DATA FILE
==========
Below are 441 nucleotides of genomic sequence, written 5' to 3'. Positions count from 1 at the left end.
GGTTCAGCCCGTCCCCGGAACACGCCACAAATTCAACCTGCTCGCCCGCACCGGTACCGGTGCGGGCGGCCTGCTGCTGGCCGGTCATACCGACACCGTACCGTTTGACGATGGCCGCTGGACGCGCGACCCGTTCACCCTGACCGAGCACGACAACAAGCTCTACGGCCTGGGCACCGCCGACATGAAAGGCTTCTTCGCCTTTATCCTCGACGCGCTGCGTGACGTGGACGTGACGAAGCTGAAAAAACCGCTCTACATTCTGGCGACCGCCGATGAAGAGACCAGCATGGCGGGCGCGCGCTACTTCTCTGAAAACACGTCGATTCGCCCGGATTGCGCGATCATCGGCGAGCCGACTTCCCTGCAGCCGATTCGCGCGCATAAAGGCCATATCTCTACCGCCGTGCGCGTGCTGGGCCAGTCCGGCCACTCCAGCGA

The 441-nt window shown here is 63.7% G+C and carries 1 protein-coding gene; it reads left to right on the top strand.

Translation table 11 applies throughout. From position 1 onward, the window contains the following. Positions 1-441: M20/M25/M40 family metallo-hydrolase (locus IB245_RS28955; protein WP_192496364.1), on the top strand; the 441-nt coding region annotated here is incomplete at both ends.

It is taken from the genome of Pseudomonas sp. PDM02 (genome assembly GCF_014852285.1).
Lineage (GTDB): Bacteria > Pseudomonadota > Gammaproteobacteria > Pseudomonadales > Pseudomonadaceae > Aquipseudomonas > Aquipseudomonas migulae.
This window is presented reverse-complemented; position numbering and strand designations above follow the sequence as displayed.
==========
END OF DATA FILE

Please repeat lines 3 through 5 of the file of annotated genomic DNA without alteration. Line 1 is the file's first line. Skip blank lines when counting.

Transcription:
The 441-nt window shown here is 63.7% G+C and carries 1 protein-coding gene; it reads left to right on the top strand.

Translation table 11 applies throughout. From position 1 onward, the window contains the following. Positions 1-441: M20/M25/M40 family metallo-hydrolase (locus IB245_RS28955; protein WP_192496364.1), on the top strand; the 441-nt coding region annotated here is incomplete at both ends.

It is taken from the genome of Pseudomonas sp. PDM02 (genome assembly GCF_014852285.1).